Release at ginhawa : dodging the latest bullet (again)


thanks and acknowledgment for the photo to turbostaff.co.nz!

[Note: Precious Reader is encouraged to read between the lines in this post, as I can’t be too direct today. Maraming salamat po! ]

FOR PRIVACY REASONS, I can’t tell you exactly what I’m quietly celebrating today, but if you’ve heard my ravings and rantings often enough Precious Reader, you’ll know it’s something that’s very important to my migrant life.

THE FEELING OF BEING LESS WANTED. For most of my decade-long gig with my present employer, every work day has been  spent in the security of my job: not many locals want my job, and even those that do, quickly run out of patience and energy training for it. It has less to do with me than the job itself.

Shift work, manual labor, tediousness of tasks and chores and sheer boredom are the main factors why after a month or two of training, Kiwis (New Zealanders) suddenly decide the job isn’t for them and mumble a quick goodbye, or worse, just stop showing up without so much as a by-your-leave.

Which, for my employer and Your Loyal Blogger (ylbNoel), was fine for as long as I showed up on time, did the job, and never complained. Which is what I’ve done to this day, just that my commitment is no longer enough, and, coupled with the current situation (which I’ll touch on below), just won’t be enough reason for me to continue doing the job at the expense of the local population.

CHANGING VARIABLES. An ideal production team, doing three shifts of 8 hours five days a week, should be composed of six workers. For the longest time, and for as long as I can remember, our team has been staffed by exactly that, six people. The very same shortness of staff that has given me a bit of security in my employment has also created the same insecurity harbored by my employer for the same amount of time, the last 10 years. What if someone decides to leave? What if God forbid, an accident befell one of us and prevented us from returning to work long-term? And so on and so forth.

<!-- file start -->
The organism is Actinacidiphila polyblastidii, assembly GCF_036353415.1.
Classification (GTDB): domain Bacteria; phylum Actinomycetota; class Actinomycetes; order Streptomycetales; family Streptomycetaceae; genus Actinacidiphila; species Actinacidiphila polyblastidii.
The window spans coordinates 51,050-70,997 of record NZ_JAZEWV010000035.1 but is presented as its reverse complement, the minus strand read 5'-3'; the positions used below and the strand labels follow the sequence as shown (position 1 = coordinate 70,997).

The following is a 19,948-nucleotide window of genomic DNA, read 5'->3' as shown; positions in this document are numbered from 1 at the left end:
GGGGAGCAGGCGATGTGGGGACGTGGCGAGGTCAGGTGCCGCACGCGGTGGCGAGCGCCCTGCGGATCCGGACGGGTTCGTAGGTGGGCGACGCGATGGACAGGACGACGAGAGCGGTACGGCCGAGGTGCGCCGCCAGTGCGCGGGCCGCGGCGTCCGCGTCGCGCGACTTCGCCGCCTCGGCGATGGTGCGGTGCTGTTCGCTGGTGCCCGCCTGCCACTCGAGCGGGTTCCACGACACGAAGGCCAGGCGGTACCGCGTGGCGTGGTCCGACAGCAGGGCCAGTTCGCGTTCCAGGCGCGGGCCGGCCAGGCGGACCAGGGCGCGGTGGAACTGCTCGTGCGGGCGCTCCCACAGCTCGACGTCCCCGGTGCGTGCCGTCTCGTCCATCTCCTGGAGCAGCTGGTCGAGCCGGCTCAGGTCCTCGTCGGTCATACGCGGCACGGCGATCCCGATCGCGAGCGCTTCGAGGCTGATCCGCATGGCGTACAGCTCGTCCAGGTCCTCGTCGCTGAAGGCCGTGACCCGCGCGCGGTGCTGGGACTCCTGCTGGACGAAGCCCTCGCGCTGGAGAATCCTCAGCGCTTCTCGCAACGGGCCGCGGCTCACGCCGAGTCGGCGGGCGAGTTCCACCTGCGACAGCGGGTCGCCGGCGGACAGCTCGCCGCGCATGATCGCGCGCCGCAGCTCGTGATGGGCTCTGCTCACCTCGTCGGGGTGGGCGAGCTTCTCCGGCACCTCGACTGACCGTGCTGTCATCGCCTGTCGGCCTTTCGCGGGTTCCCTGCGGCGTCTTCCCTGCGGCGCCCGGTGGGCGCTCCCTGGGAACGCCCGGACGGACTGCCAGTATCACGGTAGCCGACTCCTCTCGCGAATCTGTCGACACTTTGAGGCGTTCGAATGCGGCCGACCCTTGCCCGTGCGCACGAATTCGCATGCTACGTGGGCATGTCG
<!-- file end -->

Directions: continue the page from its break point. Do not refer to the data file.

Which returned Boss Employer to the original question, why weren’t we training more, and recruiting more aggressively? With the unemployment, underemployment and plenitude of workers out there, aversion to my work conditions was simply no longer enough reason to not look for potential workers, even though admittedly it wasn’t the easiest job available.

CURRENT SITUATION. Especially because it has traditionally been known as the party of the workingman, the new party in power, the Labour Party, has made it known from Day One that more jobs, better jobs and higher paying jobs are tops on its agenda. You can say it in so many words like poverty alleviation, improving the quality of life and leveling up the basic services, but it can all be summed up in that four letter word : J-O-B-S.

Now, if you wanna create jobs in the wink of an eye, just like that, without too much grief, what’s the easiest, solutions-based and cheapest formula? You don’t have to be an economist or number cruncher to answer : that’s right, take a hard look at those guest workers, jobs that are held by non-New Zealanders, and for good measure give them that waitaminute-what’re-you-doing-in-my-beloved-New-Zealand-anyways stare?

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Never mind that these guest workers have been doing jobs that most New Zealanders would never even think of doing; never mind that guest workers give their jobs the loyalty, dedication and pride over and above, many times over, and never mind that these guest workers pay taxes, do the best they can, and do their share in running the New Zealand engine of growth, day in and day out, 365 days of the year.